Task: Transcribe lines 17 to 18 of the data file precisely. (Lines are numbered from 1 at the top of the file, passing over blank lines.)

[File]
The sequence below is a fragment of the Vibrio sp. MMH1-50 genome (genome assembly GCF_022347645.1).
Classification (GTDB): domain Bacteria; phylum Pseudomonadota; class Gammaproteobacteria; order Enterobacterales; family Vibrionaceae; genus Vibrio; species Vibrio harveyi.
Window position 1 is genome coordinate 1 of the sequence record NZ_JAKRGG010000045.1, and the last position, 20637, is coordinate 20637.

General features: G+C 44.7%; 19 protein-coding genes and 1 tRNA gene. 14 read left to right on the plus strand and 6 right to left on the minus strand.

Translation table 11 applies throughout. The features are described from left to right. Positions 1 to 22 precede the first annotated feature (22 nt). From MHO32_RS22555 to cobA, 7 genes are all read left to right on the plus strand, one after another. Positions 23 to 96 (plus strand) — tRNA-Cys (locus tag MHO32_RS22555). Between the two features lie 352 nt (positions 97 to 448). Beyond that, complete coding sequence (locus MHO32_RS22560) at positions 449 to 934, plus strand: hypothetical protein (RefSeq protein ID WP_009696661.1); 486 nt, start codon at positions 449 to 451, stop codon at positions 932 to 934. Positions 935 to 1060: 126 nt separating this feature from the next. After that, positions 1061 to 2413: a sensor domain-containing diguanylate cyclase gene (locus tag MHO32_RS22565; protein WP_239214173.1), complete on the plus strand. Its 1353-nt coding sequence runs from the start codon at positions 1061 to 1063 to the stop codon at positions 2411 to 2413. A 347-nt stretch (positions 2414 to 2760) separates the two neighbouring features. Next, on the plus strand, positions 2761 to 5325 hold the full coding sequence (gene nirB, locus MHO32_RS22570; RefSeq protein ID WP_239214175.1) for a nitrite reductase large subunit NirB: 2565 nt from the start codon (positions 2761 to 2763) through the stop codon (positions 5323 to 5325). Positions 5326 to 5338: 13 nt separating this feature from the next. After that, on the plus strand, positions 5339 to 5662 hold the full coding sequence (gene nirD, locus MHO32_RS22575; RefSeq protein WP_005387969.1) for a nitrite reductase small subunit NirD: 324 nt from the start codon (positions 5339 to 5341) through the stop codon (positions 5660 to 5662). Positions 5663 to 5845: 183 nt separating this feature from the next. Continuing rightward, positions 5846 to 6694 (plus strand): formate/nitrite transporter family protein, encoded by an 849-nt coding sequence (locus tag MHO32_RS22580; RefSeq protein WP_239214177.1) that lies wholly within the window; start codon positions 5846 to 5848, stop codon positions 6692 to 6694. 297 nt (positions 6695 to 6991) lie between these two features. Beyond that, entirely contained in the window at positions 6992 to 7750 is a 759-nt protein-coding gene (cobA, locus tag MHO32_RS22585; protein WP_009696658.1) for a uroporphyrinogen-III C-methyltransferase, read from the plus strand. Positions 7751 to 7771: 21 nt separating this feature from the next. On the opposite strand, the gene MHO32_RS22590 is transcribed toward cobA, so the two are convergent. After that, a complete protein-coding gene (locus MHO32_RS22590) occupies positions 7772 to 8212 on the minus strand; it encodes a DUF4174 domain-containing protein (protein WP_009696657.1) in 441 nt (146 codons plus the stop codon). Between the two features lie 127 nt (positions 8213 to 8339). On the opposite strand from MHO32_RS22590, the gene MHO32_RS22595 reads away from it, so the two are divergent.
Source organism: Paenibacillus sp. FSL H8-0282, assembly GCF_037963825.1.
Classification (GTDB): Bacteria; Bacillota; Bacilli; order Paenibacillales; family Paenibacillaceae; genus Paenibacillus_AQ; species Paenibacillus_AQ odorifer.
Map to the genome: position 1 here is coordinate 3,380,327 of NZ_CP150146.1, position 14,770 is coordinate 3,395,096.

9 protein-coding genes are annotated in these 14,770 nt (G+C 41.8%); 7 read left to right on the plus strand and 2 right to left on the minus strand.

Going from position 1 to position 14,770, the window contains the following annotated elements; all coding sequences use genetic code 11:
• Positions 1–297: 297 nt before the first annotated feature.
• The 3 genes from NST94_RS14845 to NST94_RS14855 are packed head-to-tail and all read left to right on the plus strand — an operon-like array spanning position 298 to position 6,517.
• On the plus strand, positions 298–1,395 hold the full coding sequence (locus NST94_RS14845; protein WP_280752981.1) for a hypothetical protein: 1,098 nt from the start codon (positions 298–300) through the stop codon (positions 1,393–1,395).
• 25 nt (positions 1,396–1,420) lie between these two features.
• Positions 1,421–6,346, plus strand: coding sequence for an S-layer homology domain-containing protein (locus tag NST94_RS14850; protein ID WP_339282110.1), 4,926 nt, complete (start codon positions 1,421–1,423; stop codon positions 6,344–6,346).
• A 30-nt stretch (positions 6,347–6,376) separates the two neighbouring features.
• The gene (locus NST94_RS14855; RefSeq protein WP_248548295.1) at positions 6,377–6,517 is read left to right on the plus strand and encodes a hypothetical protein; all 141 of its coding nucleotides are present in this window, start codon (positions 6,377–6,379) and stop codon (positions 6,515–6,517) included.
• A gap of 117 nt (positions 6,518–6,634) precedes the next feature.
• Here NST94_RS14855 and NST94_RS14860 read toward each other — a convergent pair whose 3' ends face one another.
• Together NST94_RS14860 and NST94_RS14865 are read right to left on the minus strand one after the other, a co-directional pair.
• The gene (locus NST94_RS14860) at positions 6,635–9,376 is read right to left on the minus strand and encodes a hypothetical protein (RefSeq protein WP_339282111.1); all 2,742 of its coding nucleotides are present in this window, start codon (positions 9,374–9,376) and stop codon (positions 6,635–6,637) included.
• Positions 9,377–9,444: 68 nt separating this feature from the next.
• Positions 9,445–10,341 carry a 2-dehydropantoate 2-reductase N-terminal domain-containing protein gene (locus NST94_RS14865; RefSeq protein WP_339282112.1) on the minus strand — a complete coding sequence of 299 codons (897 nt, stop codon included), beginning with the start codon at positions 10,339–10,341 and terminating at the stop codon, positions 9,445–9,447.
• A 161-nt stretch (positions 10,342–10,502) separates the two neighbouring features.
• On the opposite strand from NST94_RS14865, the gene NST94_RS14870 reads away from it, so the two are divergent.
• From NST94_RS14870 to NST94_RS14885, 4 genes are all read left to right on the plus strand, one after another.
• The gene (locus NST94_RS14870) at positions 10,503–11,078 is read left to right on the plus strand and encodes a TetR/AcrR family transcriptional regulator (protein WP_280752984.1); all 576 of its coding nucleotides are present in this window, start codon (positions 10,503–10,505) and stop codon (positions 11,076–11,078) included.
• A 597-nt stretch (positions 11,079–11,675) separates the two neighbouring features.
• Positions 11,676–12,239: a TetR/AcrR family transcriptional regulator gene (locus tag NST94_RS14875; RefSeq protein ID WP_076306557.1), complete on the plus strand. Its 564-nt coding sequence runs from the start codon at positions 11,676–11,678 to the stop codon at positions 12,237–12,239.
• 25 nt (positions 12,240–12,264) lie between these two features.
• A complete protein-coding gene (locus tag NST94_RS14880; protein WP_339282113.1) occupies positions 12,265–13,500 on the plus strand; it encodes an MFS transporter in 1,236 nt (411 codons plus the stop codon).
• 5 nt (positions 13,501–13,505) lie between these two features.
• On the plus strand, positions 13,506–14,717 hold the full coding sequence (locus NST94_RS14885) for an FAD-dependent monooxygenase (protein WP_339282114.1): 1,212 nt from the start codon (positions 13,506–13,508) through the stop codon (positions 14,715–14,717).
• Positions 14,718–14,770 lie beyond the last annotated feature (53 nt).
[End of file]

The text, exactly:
• The gene (locus NST94_RS14855; RefSeq protein WP_248548295.1) at positions 6,377–6,517 is read left to right on the plus strand and encodes a hypothetical protein; all 141 of its coding nucleotides are present in this window, start codon (positions 6,377–6,379) and stop codon (positions 6,515–6,517) included.
• A gap of 117 nt (positions 6,518–6,634) precedes the next feature.